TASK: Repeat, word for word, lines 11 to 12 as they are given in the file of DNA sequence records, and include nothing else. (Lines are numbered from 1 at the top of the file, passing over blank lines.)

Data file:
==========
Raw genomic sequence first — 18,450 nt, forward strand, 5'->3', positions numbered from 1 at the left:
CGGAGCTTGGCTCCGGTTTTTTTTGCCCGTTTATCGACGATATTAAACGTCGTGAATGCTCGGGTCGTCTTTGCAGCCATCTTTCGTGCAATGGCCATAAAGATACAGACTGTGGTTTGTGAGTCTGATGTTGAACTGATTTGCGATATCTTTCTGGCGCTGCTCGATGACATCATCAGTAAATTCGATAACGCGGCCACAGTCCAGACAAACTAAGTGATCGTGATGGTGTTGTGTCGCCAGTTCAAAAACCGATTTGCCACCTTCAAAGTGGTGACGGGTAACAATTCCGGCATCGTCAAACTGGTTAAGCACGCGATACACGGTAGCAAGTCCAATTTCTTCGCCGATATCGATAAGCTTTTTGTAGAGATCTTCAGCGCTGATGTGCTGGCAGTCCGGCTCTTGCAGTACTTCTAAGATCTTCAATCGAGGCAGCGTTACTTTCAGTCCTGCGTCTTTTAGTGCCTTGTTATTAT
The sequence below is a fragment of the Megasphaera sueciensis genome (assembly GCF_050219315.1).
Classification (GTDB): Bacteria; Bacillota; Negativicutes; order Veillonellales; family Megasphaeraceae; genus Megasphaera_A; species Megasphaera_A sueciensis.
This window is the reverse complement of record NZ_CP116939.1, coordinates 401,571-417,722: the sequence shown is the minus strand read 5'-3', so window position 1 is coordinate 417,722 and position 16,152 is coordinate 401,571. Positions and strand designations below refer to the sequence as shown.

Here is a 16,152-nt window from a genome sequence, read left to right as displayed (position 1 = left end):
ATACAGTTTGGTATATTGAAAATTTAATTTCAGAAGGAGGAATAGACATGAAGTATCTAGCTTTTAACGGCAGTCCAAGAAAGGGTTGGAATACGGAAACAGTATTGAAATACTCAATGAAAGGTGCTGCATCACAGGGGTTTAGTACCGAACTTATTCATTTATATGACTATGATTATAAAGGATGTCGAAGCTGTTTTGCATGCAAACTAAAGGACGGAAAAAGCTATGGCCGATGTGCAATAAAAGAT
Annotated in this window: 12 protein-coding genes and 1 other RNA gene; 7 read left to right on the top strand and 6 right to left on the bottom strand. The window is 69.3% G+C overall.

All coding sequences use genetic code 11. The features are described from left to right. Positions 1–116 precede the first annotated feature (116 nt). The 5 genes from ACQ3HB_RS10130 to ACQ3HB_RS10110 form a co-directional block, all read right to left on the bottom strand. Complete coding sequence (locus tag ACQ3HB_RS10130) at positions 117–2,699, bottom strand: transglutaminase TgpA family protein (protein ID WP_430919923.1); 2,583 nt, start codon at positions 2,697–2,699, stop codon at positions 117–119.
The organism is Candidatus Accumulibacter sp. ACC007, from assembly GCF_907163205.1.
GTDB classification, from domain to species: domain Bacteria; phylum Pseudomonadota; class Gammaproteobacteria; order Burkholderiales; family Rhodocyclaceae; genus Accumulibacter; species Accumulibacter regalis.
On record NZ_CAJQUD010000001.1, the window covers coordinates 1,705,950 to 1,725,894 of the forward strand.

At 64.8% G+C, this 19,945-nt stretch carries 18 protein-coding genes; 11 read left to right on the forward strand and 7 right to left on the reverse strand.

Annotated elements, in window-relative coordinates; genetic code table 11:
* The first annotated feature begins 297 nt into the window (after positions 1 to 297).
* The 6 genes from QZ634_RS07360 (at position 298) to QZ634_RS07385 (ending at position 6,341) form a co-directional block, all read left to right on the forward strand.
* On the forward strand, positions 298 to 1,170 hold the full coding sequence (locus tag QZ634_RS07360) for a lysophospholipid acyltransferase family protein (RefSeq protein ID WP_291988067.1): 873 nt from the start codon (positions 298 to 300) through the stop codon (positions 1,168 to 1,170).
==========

GTDB classification, from domain to species: domain Bacteria; phylum Pseudomonadota; class Gammaproteobacteria; order Burkholderiales; family Rhodocyclaceae; genus Accumulibacter; species Accumulibacter regalis.
On record NZ_CAJQUD010000001.1, the window covers coordinates 1,705,950 to 1,725,894 of the forward strand.